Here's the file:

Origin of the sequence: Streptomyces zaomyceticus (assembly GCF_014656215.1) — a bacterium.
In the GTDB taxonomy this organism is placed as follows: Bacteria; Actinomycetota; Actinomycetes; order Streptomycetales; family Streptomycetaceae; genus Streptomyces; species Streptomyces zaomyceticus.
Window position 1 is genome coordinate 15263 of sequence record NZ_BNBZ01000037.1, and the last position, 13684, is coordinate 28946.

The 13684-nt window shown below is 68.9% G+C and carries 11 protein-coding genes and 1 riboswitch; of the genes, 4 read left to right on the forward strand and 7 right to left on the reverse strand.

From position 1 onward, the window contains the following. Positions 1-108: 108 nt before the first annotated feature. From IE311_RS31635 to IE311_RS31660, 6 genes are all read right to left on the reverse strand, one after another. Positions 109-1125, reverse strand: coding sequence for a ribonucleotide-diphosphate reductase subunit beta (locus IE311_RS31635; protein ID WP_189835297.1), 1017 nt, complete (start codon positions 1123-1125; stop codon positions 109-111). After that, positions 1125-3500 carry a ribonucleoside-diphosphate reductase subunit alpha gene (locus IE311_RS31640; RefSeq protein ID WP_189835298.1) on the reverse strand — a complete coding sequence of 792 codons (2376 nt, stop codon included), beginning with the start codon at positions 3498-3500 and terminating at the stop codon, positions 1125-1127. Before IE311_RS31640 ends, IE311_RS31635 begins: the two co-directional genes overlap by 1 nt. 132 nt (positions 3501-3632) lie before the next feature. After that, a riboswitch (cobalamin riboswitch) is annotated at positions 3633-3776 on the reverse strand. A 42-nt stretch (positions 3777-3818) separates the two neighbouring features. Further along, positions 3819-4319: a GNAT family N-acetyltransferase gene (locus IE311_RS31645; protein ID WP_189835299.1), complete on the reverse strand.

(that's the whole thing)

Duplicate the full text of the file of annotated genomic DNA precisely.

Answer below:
Origin of the sequence: Streptomyces zaomyceticus (assembly GCF_014656215.1) — a bacterium.
In the GTDB taxonomy this organism is placed as follows: Bacteria; Actinomycetota; Actinomycetes; order Streptomycetales; family Streptomycetaceae; genus Streptomyces; species Streptomyces zaomyceticus.
Window position 1 is genome coordinate 15263 of sequence record NZ_BNBZ01000037.1, and the last position, 13684, is coordinate 28946.

The 13684-nt window shown below is 68.9% G+C and carries 11 protein-coding genes and 1 riboswitch; of the genes, 4 read left to right on the forward strand and 7 right to left on the reverse strand.

From position 1 onward, the window contains the following. Positions 1-108: 108 nt before the first annotated feature. From IE311_RS31635 to IE311_RS31660, 6 genes are all read right to left on the reverse strand, one after another. Positions 109-1125, reverse strand: coding sequence for a ribonucleotide-diphosphate reductase subunit beta (locus IE311_RS31635; protein ID WP_189835297.1), 1017 nt, complete (start codon positions 1123-1125; stop codon positions 109-111). After that, positions 1125-3500 carry a ribonucleoside-diphosphate reductase subunit alpha gene (locus IE311_RS31640; RefSeq protein ID WP_189835298.1) on the reverse strand — a complete coding sequence of 792 codons (2376 nt, stop codon included), beginning with the start codon at positions 3498-3500 and terminating at the stop codon, positions 1125-1127. Before IE311_RS31640 ends, IE311_RS31635 begins: the two co-directional genes overlap by 1 nt. 132 nt (positions 3501-3632) lie before the next feature. After that, a riboswitch (cobalamin riboswitch) is annotated at positions 3633-3776 on the reverse strand. A 42-nt stretch (positions 3777-3818) separates the two neighbouring features. Further along, positions 3819-4319: a GNAT family N-acetyltransferase gene (locus IE311_RS31645; protein ID WP_189835299.1), complete on the reverse strand.